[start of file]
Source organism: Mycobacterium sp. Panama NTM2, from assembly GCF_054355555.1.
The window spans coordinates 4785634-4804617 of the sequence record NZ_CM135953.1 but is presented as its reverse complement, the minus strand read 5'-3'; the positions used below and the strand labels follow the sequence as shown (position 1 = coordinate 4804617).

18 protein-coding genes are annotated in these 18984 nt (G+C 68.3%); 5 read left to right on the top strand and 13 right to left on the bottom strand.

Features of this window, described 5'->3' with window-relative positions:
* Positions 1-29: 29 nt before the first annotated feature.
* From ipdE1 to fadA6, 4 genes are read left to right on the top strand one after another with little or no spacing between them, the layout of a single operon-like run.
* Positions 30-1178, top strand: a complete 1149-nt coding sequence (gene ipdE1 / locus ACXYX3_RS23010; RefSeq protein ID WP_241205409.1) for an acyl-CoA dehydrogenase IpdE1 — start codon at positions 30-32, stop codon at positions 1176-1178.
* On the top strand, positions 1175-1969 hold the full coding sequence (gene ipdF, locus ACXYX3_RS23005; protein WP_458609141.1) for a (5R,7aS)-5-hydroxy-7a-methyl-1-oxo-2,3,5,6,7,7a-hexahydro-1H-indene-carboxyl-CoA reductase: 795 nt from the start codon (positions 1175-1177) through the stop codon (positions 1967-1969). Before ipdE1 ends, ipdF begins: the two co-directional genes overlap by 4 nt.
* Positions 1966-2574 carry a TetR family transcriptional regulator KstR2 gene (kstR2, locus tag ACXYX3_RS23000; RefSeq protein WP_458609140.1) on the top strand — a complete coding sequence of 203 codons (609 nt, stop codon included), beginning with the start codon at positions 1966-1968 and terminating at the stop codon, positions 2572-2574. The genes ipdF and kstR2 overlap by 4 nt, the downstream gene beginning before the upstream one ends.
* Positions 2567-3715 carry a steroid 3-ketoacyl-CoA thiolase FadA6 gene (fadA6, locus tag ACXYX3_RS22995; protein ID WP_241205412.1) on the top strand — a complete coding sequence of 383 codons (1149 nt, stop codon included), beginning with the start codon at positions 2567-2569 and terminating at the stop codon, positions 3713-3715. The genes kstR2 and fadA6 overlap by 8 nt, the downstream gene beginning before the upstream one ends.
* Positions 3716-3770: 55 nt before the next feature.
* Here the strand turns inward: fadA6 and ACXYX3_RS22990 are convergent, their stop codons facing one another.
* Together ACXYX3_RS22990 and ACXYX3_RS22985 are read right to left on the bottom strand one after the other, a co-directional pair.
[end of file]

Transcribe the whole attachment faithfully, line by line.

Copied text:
Source organism: Mycobacterium sp. Panama NTM2, from assembly GCF_054355555.1.
The window spans coordinates 4785634-4804617 of the sequence record NZ_CM135953.1 but is presented as its reverse complement, the minus strand read 5'-3'; the positions used below and the strand labels follow the sequence as shown (position 1 = coordinate 4804617).

18 protein-coding genes are annotated in these 18984 nt (G+C 68.3%); 5 read left to right on the top strand and 13 right to left on the bottom strand.

Features of this window, described 5'->3' with window-relative positions:
* Positions 1-29: 29 nt before the first annotated feature.
* From ipdE1 to fadA6, 4 genes are read left to right on the top strand one after another with little or no spacing between them, the layout of a single operon-like run.
* Positions 30-1178, top strand: a complete 1149-nt coding sequence (gene ipdE1 / locus ACXYX3_RS23010; RefSeq protein ID WP_241205409.1) for an acyl-CoA dehydrogenase IpdE1 — start codon at positions 30-32, stop codon at positions 1176-1178.
* On the top strand, positions 1175-1969 hold the full coding sequence (gene ipdF, locus ACXYX3_RS23005; protein WP_458609141.1) for a (5R,7aS)-5-hydroxy-7a-methyl-1-oxo-2,3,5,6,7,7a-hexahydro-1H-indene-carboxyl-CoA reductase: 795 nt from the start codon (positions 1175-1177) through the stop codon (positions 1967-1969). Before ipdE1 ends, ipdF begins: the two co-directional genes overlap by 4 nt.
* Positions 1966-2574 carry a TetR family transcriptional regulator KstR2 gene (kstR2, locus tag ACXYX3_RS23000; RefSeq protein WP_458609140.1) on the top strand — a complete coding sequence of 203 codons (609 nt, stop codon included), beginning with the start codon at positions 1966-1968 and terminating at the stop codon, positions 2572-2574. The genes ipdF and kstR2 overlap by 4 nt, the downstream gene beginning before the upstream one ends.
* Positions 2567-3715 carry a steroid 3-ketoacyl-CoA thiolase FadA6 gene (fadA6, locus tag ACXYX3_RS22995; protein ID WP_241205412.1) on the top strand — a complete coding sequence of 383 codons (1149 nt, stop codon included), beginning with the start codon at positions 2567-2569 and terminating at the stop codon, positions 3713-3715. The genes kstR2 and fadA6 overlap by 8 nt, the downstream gene beginning before the upstream one ends.
* Positions 3716-3770: 55 nt before the next feature.
* Here the strand turns inward: fadA6 and ACXYX3_RS22990 are convergent, their stop codons facing one another.
* Together ACXYX3_RS22990 and ACXYX3_RS22985 are read right to left on the bottom strand one after the other, a co-directional pair.